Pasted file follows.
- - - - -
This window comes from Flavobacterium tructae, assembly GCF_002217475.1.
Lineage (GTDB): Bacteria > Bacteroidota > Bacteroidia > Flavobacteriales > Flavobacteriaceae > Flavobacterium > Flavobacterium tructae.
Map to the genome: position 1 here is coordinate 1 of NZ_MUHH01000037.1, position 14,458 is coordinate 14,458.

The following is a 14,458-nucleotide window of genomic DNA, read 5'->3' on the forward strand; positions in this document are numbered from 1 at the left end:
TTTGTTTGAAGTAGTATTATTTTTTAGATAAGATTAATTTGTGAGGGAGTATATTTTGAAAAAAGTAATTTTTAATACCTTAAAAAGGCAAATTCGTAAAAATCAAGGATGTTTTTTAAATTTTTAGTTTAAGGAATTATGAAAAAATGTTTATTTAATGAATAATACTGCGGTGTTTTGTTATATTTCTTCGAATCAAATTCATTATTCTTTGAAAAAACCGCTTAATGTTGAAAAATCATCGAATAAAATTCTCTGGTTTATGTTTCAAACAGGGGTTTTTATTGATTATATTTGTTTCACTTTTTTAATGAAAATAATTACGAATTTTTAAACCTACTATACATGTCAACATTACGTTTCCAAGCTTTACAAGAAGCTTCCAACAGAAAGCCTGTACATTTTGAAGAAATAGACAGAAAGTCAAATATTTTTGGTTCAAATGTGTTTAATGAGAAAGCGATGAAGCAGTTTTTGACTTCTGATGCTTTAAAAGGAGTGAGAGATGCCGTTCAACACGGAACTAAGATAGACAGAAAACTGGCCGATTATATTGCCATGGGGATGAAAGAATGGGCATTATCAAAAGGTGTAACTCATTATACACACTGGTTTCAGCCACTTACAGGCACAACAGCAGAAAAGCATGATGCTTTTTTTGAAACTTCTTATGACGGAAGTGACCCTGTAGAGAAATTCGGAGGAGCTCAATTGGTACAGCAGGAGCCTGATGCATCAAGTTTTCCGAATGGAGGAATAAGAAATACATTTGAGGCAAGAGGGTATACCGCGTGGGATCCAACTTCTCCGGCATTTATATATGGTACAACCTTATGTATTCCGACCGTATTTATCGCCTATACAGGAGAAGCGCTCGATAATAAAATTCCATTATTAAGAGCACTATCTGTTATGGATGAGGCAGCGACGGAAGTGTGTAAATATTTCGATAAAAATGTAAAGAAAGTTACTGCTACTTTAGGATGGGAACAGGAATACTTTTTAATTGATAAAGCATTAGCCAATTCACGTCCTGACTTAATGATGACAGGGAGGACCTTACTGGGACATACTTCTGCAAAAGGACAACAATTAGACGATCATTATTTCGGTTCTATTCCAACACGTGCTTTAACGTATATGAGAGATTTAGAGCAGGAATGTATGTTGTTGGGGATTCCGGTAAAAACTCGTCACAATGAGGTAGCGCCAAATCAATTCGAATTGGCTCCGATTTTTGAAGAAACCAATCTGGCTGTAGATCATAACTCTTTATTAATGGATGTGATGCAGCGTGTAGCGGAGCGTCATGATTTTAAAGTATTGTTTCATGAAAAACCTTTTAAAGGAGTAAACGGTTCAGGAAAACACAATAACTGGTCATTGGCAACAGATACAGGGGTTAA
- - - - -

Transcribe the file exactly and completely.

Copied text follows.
This window comes from Flavobacterium tructae, assembly GCF_002217475.1.
Lineage (GTDB): Bacteria > Bacteroidota > Bacteroidia > Flavobacteriales > Flavobacteriaceae > Flavobacterium > Flavobacterium tructae.
Map to the genome: position 1 here is coordinate 1 of NZ_MUHH01000037.1, position 14,458 is coordinate 14,458.

The following is a 14,458-nucleotide window of genomic DNA, read 5'->3' on the forward strand; positions in this document are numbered from 1 at the left end:
TTTGTTTGAAGTAGTATTATTTTTTAGATAAGATTAATTTGTGAGGGAGTATATTTTGAAAAAAGTAATTTTTAATACCTTAAAAAGGCAAATTCGTAAAAATCAAGGATGTTTTTTAAATTTTTAGTTTAAGGAATTATGAAAAAATGTTTATTTAATGAATAATACTGCGGTGTTTTGTTATATTTCTTCGAATCAAATTCATTATTCTTTGAAAAAACCGCTTAATGTTGAAAAATCATCGAATAAAATTCTCTGGTTTATGTTTCAAACAGGGGTTTTTATTGATTATATTTGTTTCACTTTTTTAATGAAAATAATTACGAATTTTTAAACCTACTATACATGTCAACATTACGTTTCCAAGCTTTACAAGAAGCTTCCAACAGAAAGCCTGTACATTTTGAAGAAATAGACAGAAAGTCAAATATTTTTGGTTCAAATGTGTTTAATGAGAAAGCGATGAAGCAGTTTTTGACTTCTGATGCTTTAAAAGGAGTGAGAGATGCCGTTCAACACGGAACTAAGATAGACAGAAAACTGGCCGATTATATTGCCATGGGGATGAAAGAATGGGCATTATCAAAAGGTGTAACTCATTATACACACTGGTTTCAGCCACTTACAGGCACAACAGCAGAAAAGCATGATGCTTTTTTTGAAACTTCTTATGACGGAAGTGACCCTGTAGAGAAATTCGGAGGAGCTCAATTGGTACAGCAGGAGCCTGATGCATCAAGTTTTCCGAATGGAGGAATAAGAAATACATTTGAGGCAAGAGGGTATACCGCGTGGGATCCAACTTCTCCGGCATTTATATATGGTACAACCTTATGTATTCCGACCGTATTTATCGCCTATACAGGAGAAGCGCTCGATAATAAAATTCCATTATTAAGAGCACTATCTGTTATGGATGAGGCAGCGACGGAAGTGTGTAAATATTTCGATAAAAATGTAAAGAAAGTTACTGCTACTTTAGGATGGGAACAGGAATACTTTTTAATTGATAAAGCATTAGCCAATTCACGTCCTGACTTAATGATGACAGGGAGGACCTTACTGGGACATACTTCTGCAAAAGGACAACAATTAGACGATCATTATTTCGGTTCTATTCCAACACGTGCTTTAACGTATATGAGAGATTTAGAGCAGGAATGTATGTTGTTGGGGATTCCGGTAAAAACTCGTCACAATGAGGTAGCGCCAAATCAATTCGAATTGGCTCCGATTTTTGAAGAAACCAATCTGGCTGTAGATCATAACTCTTTATTAATGGATGTGATGCAGCGTGTAGCGGAGCGTCATGATTTTAAAGTATTGTTTCATGAAAAACCTTTTAAAGGAGTAAACGGTTCAGGAAAACACAATAACTGGTCATTGGCAACAGATACAGGGGTTAA